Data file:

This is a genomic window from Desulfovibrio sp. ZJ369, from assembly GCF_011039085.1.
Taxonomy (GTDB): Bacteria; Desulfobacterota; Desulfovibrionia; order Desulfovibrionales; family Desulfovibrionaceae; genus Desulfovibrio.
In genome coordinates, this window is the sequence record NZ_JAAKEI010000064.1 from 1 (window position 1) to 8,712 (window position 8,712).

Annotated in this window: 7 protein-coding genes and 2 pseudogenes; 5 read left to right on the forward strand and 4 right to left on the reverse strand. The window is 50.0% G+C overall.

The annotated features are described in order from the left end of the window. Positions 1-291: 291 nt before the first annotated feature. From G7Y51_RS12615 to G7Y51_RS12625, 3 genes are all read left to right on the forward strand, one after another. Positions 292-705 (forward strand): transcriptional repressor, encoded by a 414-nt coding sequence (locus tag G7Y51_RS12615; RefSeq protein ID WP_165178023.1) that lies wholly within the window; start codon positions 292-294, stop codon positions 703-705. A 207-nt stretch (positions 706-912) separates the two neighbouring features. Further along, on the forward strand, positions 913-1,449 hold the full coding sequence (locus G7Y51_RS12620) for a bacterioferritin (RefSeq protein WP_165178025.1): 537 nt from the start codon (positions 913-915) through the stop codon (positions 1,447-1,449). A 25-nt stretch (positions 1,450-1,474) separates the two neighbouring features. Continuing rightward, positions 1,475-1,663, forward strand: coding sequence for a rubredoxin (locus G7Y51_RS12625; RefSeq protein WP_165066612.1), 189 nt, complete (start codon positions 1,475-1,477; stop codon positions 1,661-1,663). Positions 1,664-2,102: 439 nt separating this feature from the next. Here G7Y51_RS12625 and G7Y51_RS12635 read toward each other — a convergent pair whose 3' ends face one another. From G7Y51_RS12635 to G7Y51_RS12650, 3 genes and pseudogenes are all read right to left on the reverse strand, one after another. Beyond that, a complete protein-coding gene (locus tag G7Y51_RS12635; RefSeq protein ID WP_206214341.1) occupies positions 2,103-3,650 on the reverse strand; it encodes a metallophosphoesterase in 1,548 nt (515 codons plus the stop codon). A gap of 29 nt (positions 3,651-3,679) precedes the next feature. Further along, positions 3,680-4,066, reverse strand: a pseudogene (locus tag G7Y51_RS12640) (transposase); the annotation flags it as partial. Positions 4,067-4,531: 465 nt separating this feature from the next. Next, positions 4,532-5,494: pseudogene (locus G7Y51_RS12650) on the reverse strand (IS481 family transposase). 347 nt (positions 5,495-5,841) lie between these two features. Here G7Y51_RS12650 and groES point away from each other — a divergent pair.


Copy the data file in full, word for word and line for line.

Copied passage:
This is a genomic window from Desulfovibrio sp. ZJ369, from assembly GCF_011039085.1.
Taxonomy (GTDB): Bacteria; Desulfobacterota; Desulfovibrionia; order Desulfovibrionales; family Desulfovibrionaceae; genus Desulfovibrio.
In genome coordinates, this window is the sequence record NZ_JAAKEI010000064.1 from 1 (window position 1) to 8,712 (window position 8,712).

Annotated in this window: 7 protein-coding genes and 2 pseudogenes; 5 read left to right on the forward strand and 4 right to left on the reverse strand. The window is 50.0% G+C overall.

The annotated features are described in order from the left end of the window. Positions 1-291: 291 nt before the first annotated feature. From G7Y51_RS12615 to G7Y51_RS12625, 3 genes are all read left to right on the forward strand, one after another. Positions 292-705 (forward strand): transcriptional repressor, encoded by a 414-nt coding sequence (locus tag G7Y51_RS12615; RefSeq protein ID WP_165178023.1) that lies wholly within the window; start codon positions 292-294, stop codon positions 703-705. A 207-nt stretch (positions 706-912) separates the two neighbouring features. Further along, on the forward strand, positions 913-1,449 hold the full coding sequence (locus G7Y51_RS12620) for a bacterioferritin (RefSeq protein WP_165178025.1): 537 nt from the start codon (positions 913-915) through the stop codon (positions 1,447-1,449). A 25-nt stretch (positions 1,450-1,474) separates the two neighbouring features. Continuing rightward, positions 1,475-1,663, forward strand: coding sequence for a rubredoxin (locus G7Y51_RS12625; RefSeq protein WP_165066612.1), 189 nt, complete (start codon positions 1,475-1,477; stop codon positions 1,661-1,663). Positions 1,664-2,102: 439 nt separating this feature from the next. Here G7Y51_RS12625 and G7Y51_RS12635 read toward each other — a convergent pair whose 3' ends face one another. From G7Y51_RS12635 to G7Y51_RS12650, 3 genes and pseudogenes are all read right to left on the reverse strand, one after another. Beyond that, a complete protein-coding gene (locus tag G7Y51_RS12635; RefSeq protein ID WP_206214341.1) occupies positions 2,103-3,650 on the reverse strand; it encodes a metallophosphoesterase in 1,548 nt (515 codons plus the stop codon). A gap of 29 nt (positions 3,651-3,679) precedes the next feature. Further along, positions 3,680-4,066, reverse strand: a pseudogene (locus tag G7Y51_RS12640) (transposase); the annotation flags it as partial. Positions 4,067-4,531: 465 nt separating this feature from the next. Next, positions 4,532-5,494: pseudogene (locus G7Y51_RS12650) on the reverse strand (IS481 family transposase). 347 nt (positions 5,495-5,841) lie between these two features. Here G7Y51_RS12650 and groES point away from each other — a divergent pair.